This interactive guide provides an introduction to the basic characteristics and resources that are typically used when students compose comparison and contrast essays. The Comparison and Contrast Guide includes an overview, definitions and examples. The Organizing a Paper section includes details on whole-to-whole (block), point-by-point, and similarities-to-differences structures. In addition, the Guide explains how graphic organizers are used for comparison and contrast, provides tips for using transitions between ideas in comparison and contrast essays, and includes a checklist, which matches an accompanying rubric .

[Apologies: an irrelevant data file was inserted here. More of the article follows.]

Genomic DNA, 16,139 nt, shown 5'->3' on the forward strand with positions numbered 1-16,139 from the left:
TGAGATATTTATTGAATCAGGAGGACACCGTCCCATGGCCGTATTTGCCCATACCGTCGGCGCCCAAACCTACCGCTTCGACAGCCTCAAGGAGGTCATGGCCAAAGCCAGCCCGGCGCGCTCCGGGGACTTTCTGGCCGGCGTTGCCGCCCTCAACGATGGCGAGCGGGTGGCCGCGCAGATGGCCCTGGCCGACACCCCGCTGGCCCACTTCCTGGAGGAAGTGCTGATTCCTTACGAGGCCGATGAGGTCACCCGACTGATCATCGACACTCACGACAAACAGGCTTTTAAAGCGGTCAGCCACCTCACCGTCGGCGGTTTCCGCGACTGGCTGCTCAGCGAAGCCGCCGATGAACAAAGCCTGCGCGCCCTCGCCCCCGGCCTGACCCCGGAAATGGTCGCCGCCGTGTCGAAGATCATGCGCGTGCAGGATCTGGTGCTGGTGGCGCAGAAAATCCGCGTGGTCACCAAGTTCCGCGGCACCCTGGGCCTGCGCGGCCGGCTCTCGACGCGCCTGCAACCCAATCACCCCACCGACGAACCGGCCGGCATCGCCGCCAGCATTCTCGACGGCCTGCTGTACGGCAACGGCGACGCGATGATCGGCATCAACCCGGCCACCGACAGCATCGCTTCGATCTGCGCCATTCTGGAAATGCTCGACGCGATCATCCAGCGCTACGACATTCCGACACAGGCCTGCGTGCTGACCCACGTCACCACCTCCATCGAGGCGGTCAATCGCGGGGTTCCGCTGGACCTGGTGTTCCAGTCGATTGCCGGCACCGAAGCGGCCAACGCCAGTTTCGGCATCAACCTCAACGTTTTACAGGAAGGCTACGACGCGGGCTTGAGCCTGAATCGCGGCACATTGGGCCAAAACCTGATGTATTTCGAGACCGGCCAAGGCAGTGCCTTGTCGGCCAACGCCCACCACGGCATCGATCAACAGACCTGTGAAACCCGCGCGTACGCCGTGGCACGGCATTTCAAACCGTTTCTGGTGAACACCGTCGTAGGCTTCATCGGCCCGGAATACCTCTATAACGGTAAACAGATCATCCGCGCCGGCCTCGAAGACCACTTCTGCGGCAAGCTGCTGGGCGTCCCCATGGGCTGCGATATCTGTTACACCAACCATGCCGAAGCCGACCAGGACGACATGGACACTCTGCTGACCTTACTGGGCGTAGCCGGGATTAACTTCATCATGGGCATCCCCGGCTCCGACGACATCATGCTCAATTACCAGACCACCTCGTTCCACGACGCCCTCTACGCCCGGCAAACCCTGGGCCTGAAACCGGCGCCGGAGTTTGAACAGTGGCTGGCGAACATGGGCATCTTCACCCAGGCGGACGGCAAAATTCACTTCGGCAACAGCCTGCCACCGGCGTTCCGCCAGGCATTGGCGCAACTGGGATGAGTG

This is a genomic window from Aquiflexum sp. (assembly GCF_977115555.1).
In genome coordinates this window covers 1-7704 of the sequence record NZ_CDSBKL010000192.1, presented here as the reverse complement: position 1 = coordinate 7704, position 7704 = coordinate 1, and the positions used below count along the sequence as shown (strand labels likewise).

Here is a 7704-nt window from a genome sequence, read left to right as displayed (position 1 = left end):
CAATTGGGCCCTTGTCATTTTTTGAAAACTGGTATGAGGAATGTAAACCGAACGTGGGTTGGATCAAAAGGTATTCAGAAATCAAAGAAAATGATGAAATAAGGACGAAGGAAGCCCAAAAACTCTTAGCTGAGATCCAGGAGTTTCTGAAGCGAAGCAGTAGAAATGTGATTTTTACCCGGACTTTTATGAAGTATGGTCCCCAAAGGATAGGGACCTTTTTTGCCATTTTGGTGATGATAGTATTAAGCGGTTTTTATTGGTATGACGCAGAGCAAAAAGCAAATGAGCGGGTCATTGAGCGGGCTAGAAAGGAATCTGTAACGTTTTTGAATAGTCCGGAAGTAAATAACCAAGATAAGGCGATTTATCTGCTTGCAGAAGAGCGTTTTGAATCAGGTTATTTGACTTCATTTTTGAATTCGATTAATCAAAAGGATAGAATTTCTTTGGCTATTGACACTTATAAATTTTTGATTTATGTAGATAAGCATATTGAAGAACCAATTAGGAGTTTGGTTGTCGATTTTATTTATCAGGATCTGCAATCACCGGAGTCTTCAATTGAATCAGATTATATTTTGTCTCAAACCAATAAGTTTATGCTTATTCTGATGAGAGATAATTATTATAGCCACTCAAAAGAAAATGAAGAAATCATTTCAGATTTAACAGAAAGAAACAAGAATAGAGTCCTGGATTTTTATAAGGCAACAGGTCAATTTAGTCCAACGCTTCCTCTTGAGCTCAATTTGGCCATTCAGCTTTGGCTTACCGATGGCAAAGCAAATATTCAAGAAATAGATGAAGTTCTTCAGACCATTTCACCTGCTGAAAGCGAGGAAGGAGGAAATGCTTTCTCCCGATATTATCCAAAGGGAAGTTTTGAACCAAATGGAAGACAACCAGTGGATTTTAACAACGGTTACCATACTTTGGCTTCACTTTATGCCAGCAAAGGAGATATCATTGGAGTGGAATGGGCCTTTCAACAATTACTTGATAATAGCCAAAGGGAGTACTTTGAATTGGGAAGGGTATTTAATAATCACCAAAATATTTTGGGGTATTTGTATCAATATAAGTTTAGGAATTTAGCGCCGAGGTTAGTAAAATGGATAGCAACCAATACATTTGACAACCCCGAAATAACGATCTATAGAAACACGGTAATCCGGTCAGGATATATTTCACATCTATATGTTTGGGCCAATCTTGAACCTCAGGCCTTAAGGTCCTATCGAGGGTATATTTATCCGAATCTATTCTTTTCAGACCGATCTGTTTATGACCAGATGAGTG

Include an introduction and a conclusion no matter which method you choose to structure the body of your essay. It is often helpful to write the introduction and conclusion after you have written the body of your paper. A good introduction will introduce your subject in a general fashion and then begin to narrow gradually, ending with your argument. Think of it as a map of the rest of your essay. The conclusion should return to the ideas with which you began your essay and restate your argument. It should leave your reader with a summary of your main points as well as your argument.